Temprid Ready-to-Spray packs the proven performance of Temprid SC in a simple spray can. No more measuring and mixing — just shake up the can and you’re ready to go. The unique bag-on-valve technology uses no added solvents or propellants.


Which Bed Bug Spray for You?

Now that you’re all caught up on what these sprays do, you’re probably still wondering which is the best option for your needs. The good news is that you can’t go wrong: these are both proven, professional-strength bed bug sprays that get results on any strain of bed bug. They both feature modern, dual-action formulas and have flexible labels for indoor applications.

Both Bedlam Plus and Temprid Ready-to-Spray are low-odor, non-staining solutions. You can spray them on wood, carpet, upholstery, mattresses, and other fabrics. They were also both designed with pyrethroid-resistant bed bugs in mind.

So how do these two stand out from each other? One important detail is where they can legally be purchased and used. While Temprid Ready-to-Spray is legal in most states, it’s not registered for use indoors in New York. Meanwhile, Bedlam Plus is legal in all 50 states, though it’s an aerosol product and can’t be shipped to Alaska or Hawaii. Temprid Ready-to-Spray uses a bag-on-valve technology that makes it safe for air travel, so it’s cleared for takeoff to those states.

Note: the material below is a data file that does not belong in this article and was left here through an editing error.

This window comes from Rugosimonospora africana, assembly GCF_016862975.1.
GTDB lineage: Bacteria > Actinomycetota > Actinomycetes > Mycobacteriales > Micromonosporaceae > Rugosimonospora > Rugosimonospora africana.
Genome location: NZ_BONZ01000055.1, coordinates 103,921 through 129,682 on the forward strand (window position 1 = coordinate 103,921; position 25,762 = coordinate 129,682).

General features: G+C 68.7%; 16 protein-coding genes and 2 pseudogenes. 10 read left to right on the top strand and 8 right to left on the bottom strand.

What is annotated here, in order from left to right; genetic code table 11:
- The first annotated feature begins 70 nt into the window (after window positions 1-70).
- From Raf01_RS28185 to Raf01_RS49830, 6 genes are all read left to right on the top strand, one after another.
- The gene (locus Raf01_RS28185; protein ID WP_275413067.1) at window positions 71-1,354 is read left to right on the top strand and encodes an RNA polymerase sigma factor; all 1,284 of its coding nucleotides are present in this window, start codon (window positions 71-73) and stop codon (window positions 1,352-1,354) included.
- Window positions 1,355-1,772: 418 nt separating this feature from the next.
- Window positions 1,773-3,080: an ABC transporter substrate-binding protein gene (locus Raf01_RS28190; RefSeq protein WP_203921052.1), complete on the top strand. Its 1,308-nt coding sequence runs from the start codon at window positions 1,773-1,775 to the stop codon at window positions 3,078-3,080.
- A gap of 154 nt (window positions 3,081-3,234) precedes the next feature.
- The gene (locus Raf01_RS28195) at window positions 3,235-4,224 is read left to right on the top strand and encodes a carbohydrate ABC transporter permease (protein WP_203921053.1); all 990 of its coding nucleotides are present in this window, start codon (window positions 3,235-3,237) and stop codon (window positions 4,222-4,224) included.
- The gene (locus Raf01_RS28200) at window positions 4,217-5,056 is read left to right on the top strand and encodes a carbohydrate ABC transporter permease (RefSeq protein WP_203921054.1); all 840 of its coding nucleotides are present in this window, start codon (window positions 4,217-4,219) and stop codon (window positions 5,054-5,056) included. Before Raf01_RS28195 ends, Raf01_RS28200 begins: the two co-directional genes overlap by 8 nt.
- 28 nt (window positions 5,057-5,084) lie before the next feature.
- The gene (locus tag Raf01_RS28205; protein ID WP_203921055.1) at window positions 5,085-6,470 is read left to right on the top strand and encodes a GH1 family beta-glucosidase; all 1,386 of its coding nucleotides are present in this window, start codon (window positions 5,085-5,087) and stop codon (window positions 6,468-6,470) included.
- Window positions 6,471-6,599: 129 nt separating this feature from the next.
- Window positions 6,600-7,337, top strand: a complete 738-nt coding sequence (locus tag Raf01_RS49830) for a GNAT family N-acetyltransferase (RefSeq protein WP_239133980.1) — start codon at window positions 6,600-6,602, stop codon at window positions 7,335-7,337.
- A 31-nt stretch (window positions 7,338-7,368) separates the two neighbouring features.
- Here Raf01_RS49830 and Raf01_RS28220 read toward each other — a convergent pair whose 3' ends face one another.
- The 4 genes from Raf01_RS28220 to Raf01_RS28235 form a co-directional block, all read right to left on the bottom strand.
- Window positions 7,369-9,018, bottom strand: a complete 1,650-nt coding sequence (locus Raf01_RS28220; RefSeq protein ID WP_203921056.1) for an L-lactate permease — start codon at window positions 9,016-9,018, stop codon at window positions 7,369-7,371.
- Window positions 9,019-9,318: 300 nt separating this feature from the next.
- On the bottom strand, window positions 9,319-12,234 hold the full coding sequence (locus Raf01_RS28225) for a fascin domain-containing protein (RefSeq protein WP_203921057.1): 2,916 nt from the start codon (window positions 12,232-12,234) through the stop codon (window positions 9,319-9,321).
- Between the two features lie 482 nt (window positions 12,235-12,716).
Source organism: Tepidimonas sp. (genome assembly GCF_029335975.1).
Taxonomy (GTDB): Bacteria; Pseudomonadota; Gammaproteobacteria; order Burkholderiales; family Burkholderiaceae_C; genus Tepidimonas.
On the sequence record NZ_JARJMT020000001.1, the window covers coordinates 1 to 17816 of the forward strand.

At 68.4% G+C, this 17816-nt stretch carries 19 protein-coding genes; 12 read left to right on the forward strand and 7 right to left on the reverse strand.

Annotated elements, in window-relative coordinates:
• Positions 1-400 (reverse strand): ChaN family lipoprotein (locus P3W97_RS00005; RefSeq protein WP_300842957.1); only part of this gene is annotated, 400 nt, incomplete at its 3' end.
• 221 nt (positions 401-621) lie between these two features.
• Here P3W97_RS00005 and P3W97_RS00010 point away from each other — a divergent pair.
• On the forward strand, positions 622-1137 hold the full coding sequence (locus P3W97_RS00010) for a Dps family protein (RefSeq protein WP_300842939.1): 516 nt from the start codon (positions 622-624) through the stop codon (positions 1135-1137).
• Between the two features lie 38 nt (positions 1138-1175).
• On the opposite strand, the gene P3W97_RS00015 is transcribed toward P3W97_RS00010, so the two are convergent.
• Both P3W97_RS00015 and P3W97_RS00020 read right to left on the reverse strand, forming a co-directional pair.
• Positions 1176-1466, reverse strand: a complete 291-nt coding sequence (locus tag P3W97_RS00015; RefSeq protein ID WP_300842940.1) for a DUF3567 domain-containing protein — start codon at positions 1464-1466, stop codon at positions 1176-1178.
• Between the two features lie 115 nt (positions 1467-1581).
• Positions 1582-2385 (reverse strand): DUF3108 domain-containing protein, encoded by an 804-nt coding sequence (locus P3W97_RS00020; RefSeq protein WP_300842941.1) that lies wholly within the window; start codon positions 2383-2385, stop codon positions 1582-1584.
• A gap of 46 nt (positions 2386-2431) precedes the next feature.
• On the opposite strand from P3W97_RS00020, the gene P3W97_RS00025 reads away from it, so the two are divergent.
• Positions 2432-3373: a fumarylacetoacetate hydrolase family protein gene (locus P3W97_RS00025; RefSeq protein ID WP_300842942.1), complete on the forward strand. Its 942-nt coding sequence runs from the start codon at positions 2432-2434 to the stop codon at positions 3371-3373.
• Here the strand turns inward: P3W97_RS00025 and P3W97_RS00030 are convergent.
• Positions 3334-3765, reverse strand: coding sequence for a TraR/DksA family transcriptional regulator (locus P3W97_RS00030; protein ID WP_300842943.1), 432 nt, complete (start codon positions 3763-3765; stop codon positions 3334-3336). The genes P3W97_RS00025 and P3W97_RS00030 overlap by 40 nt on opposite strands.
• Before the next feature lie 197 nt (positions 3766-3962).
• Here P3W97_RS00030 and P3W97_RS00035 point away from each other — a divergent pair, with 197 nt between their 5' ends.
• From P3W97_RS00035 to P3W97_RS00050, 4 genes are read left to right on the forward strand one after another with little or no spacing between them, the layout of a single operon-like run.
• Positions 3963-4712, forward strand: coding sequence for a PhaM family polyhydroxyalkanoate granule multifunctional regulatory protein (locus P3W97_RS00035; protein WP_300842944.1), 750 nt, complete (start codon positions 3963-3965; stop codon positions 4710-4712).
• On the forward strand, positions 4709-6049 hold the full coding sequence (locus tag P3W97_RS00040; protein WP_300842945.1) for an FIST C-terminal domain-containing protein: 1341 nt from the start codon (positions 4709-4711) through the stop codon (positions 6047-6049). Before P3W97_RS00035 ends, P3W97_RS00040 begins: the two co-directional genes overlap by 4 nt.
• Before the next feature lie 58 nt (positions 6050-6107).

The other difference that is important for some cases is the residual effect. Bedlam Plus works effectively for up to two weeks, as long as the applied surface stays dry. But Temprid Ready-to-Spray can continue to kill bed bugs for up to six months, long after Bedlam Plus wears off. But this isn’t a factor worth sweating if you follow our recommended 4-step solution: we recommend re-applying your contact and residual sprays every two weeks at least three times. After three applications over a six-week period, there shouldn’t be any bed bugs left for Temprid to continue killing.

An effective bed bug treatment is all about choosing the right tools for the job. This not only means using effective bed bug sprays, but it means combining those sprays with other treatment methods. Bed bug treatments are more involved than other pests, due to the nature of bed bugs themselves.

None of our bed bug sprays will do the job on their own — if they could, that’s all we would sell. Every product we recommend needs to be part of a holistic treatment system, such as the one outlined in our proven 4-step solution.

Bedlam Plus

Bedlam Plus features a dual mode of action that kills the toughest pyrethroid-resistant bed bugs fast. Featuring the perfect combination of quick kill and residual control, Bedlam Plus is proven to keep killing pyrethroid-resistant bed bugs and their eggs for two weeks after treatment.
Starting at:

$18.65
Bedlam Plus

Temprid Ready-to-Spray

Temprid Ready-to-Spray combines the fast-acting, broad-spectrum control of beta-cyfluthrin with the systemic residual control of imidacloprid to provide premium performance and efficacy.
Starting at:

$17.95
Temprid Ready-to-Spray
Posted in Reviews MM Novato on | Leave a comment